ABSTRACT: Objective: Abnormal prefrontal and subcortical activity during cognitive control tasks is identified in non-depressed adolescents with bipolar disorder (BD); however, little is known about the neural correlates of bipolar adolescents in a depressed state (BDd). We aimed to investigate baseline versus after-treatment patterns of neural activity underlying motor response and response inhibition in adolescents with BDd. Methods: In this functional magnetic resonance imaging (fMRI) study, 10 adolescents with BDd relative to 10 age- and sex-matched healthy controls (HC) completed a well-validated go/no go block-design cognitive control task at baseline and after 6 weeks of naturalistic treatment. We used whole-brain analysis and controlled our results for multiple comparisons. Results: There was significant improvement in depression scores (mean change: 57%±28). There was no behavioral difference in BDd baseline versus HC and after treatment. BDd adolescents relative to HC had higher baseline cortical, but not subcortical, neural activity (e.g., bilateral ventrolateral prefrontal during both the go [motor control] and the no go [response inhibition] conditions, and left superior temporal during the no go condition). However, after-treatment activity relative to baseline neural activity during response inhibition was significantly increased in subcortical (e.g., right hippocampus and left thalamus), but not cortical, regions. In addition, at baseline, lower left thalamus activity was correlated with higher depression scores. Conclusions: Adolescents with BDd had baseline prefrontal and temporal hyperactivity underlying motor control and response inhibition that did not change after treatment in contrast to relatively decreased baseline subcortical activity underlying response inhibition associated with the depressive state that was increased after the treatment.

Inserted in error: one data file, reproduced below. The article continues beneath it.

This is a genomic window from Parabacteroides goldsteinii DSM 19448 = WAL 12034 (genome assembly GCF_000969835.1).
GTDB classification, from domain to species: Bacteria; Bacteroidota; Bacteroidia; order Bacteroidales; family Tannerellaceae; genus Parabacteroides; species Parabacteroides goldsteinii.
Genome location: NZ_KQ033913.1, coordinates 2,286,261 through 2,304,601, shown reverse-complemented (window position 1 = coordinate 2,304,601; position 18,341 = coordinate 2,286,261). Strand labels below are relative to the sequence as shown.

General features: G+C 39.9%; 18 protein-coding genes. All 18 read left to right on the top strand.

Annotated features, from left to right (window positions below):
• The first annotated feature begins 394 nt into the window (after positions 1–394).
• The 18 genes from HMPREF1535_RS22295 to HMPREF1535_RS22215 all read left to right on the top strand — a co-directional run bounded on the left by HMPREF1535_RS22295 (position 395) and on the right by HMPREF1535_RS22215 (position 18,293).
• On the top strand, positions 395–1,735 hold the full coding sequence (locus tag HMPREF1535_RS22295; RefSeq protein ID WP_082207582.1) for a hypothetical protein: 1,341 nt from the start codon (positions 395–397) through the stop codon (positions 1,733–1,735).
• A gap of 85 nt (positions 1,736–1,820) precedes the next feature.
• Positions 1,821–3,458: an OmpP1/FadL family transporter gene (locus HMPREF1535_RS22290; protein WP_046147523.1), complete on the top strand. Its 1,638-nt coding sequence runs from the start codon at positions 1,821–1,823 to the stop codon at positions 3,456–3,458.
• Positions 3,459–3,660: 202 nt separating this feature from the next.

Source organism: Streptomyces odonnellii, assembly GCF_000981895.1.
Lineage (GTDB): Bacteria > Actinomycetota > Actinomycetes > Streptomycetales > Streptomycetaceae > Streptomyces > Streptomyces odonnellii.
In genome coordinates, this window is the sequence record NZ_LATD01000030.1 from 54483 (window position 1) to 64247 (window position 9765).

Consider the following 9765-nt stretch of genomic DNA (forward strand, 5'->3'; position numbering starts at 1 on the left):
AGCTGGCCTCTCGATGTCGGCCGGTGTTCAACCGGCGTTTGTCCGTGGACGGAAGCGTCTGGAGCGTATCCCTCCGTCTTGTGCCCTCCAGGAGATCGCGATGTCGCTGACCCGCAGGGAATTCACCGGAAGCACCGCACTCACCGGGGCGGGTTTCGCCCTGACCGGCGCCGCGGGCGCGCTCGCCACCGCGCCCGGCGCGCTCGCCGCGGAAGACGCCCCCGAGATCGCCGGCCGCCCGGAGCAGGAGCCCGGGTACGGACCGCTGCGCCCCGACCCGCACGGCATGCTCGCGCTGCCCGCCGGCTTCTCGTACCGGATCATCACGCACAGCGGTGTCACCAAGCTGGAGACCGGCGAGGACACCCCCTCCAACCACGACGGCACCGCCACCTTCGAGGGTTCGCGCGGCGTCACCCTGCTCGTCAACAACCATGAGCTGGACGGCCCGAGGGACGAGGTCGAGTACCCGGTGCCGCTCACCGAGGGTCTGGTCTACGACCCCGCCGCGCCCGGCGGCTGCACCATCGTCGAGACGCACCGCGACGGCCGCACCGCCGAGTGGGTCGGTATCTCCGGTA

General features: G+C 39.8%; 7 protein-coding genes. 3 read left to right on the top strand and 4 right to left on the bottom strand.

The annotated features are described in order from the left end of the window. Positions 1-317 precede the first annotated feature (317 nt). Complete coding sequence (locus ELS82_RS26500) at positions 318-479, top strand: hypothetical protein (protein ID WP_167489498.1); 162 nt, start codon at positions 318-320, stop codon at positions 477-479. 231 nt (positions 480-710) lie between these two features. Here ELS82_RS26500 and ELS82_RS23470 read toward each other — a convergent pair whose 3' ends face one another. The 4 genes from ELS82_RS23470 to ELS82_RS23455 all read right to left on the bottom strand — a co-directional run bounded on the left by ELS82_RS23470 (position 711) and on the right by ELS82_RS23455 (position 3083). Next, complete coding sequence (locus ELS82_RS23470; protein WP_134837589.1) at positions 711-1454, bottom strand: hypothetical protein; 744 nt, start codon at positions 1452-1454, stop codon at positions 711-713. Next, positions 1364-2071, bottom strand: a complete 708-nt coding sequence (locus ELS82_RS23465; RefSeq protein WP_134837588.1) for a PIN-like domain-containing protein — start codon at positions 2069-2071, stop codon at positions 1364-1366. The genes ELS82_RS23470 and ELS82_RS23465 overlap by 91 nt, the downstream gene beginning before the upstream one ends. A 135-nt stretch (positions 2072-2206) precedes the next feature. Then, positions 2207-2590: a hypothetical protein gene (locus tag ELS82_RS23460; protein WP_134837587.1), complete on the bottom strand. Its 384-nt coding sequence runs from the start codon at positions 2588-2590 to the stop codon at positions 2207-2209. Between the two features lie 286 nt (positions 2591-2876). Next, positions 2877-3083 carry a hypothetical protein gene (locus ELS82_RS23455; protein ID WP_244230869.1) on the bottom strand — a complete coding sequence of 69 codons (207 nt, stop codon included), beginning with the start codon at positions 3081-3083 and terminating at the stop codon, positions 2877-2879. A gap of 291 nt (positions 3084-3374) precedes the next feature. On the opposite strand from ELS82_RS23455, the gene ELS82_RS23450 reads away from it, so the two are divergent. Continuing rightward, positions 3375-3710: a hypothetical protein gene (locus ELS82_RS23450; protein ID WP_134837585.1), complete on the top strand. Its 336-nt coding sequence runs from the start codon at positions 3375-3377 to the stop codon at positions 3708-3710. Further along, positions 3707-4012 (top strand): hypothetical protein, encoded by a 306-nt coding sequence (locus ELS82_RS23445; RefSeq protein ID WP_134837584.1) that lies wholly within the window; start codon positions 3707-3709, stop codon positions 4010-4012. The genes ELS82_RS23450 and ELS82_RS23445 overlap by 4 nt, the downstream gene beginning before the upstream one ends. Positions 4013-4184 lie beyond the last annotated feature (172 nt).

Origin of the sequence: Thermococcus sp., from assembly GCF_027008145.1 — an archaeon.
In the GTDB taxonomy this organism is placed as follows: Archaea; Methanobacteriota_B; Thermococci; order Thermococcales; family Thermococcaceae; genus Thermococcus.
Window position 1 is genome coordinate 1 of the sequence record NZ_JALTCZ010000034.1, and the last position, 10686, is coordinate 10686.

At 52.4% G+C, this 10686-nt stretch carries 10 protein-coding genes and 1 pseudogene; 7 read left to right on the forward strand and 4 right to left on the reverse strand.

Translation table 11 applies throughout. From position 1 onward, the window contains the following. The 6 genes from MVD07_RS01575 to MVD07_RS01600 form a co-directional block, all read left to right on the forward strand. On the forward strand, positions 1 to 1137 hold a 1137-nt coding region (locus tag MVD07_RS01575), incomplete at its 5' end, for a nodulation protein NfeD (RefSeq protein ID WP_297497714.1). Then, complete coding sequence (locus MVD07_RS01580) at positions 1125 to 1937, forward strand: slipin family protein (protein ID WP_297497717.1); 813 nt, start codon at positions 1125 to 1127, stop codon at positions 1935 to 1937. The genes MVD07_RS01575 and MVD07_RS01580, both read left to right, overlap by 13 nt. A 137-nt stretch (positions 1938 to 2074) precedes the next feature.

Journal of child and adolescent psychopharmacology 04/2013; 23(3):214-21. DOI:10.1089/cap.2012.0054 · 2.93 Impact Factor
Show more